The best-case scenario, which had seemed like a long shot a mere hour ago, was looking more and more likely.




The meal was, of course, lovely. Sophie sat between her parents, across the table from James, Albus, and Lily, with the Potters (Mr. and Mrs.) at either end. It didn’t take long for conversation to start—A mutual acquaintance was become a grandparent for the first time, the Harpies were getting a new manager (and did Ginny have an opinion of who it should be?), and the many social events the summer promised. Sophie noticed that the conversation was carefully—and skillfully—steered away from politics.


There was also no mention of the break up. Both Sophie and James spent the entire meal expecting the question. One of Sophie’s parents would open their mouth and the teenagers would tense—was it at last the dreaded moment? But it wasn’t. The Hinds’ asked about Albus’ OWLS and teams James was looking at. Mrs. Hinds even slyly asked Lily which of the Scamander twins she was going out with (much to Lily’s embarrassment).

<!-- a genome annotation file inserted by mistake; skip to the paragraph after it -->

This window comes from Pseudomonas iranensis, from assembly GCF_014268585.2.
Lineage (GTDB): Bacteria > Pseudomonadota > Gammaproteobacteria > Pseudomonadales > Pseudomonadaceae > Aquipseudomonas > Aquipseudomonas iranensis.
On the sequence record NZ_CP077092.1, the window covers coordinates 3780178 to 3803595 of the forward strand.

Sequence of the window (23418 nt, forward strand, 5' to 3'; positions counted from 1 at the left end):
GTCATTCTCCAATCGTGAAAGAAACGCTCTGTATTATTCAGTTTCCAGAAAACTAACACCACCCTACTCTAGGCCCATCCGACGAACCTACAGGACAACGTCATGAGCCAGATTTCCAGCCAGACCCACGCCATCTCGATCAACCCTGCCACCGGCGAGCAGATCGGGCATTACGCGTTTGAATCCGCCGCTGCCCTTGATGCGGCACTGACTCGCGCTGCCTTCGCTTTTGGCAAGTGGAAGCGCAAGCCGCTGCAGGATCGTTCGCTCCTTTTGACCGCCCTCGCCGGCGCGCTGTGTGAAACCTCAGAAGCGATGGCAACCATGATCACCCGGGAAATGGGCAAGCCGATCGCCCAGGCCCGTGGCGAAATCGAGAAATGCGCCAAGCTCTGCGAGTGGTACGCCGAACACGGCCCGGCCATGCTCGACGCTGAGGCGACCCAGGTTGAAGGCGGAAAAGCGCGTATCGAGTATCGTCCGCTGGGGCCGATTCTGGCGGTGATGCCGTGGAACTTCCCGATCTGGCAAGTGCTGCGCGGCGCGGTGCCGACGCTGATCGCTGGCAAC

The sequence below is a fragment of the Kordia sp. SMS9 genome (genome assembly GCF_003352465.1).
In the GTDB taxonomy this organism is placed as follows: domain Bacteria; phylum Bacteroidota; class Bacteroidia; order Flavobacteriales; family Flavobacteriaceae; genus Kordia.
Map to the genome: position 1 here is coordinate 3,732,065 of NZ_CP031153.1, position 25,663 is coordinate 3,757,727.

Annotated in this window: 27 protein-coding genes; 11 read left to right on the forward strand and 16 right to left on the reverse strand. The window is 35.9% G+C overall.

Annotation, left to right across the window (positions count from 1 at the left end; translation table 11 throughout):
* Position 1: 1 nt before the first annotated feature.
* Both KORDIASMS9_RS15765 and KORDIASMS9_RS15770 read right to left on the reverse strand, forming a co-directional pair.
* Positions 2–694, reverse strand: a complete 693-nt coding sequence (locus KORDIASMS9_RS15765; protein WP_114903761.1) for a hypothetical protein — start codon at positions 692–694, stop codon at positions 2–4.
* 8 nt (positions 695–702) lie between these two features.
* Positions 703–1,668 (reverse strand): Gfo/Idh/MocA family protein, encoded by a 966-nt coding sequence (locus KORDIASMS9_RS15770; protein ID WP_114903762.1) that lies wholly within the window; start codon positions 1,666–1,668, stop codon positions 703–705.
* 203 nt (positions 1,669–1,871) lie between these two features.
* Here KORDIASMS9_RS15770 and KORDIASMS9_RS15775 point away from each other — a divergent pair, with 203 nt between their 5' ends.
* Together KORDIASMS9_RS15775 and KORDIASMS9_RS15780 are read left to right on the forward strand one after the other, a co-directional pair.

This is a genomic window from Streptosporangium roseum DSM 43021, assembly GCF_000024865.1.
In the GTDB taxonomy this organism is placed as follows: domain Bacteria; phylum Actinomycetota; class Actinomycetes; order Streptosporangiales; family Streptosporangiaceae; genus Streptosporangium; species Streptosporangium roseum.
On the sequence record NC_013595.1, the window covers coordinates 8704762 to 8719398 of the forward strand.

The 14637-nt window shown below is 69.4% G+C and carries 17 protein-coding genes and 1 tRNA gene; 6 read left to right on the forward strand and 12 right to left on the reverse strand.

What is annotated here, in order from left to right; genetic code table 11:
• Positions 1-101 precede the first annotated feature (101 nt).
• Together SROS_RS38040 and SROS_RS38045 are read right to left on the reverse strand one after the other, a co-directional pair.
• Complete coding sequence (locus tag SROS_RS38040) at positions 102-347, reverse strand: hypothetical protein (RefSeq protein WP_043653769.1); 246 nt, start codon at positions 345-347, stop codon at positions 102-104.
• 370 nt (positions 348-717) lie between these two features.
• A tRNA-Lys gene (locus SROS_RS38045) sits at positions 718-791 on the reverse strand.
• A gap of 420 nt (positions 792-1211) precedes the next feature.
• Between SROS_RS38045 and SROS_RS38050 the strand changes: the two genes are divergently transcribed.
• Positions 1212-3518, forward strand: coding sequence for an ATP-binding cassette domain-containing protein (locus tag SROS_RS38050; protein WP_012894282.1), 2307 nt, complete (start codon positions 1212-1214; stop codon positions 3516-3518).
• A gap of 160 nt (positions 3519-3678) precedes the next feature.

Finally lunch was finished, and Mrs. Potter skillfully engineered a situation where Sophie and her parents would be along for a while. When they had all eaten their fill, Ginny Potter commanded her children and husband to help her in the kitchen and said,” But Sophie, why don’t you take your parents out to the patio? Its lovely this time of year and we will just take dessert out when I have it ready!”


Sophie sent Mrs. Potter a panicked look, knowing full well what would happen the moment she was alone with her parents. Mrs. Potter’s only response was a knowing smile—it was obvious she would be no help at all.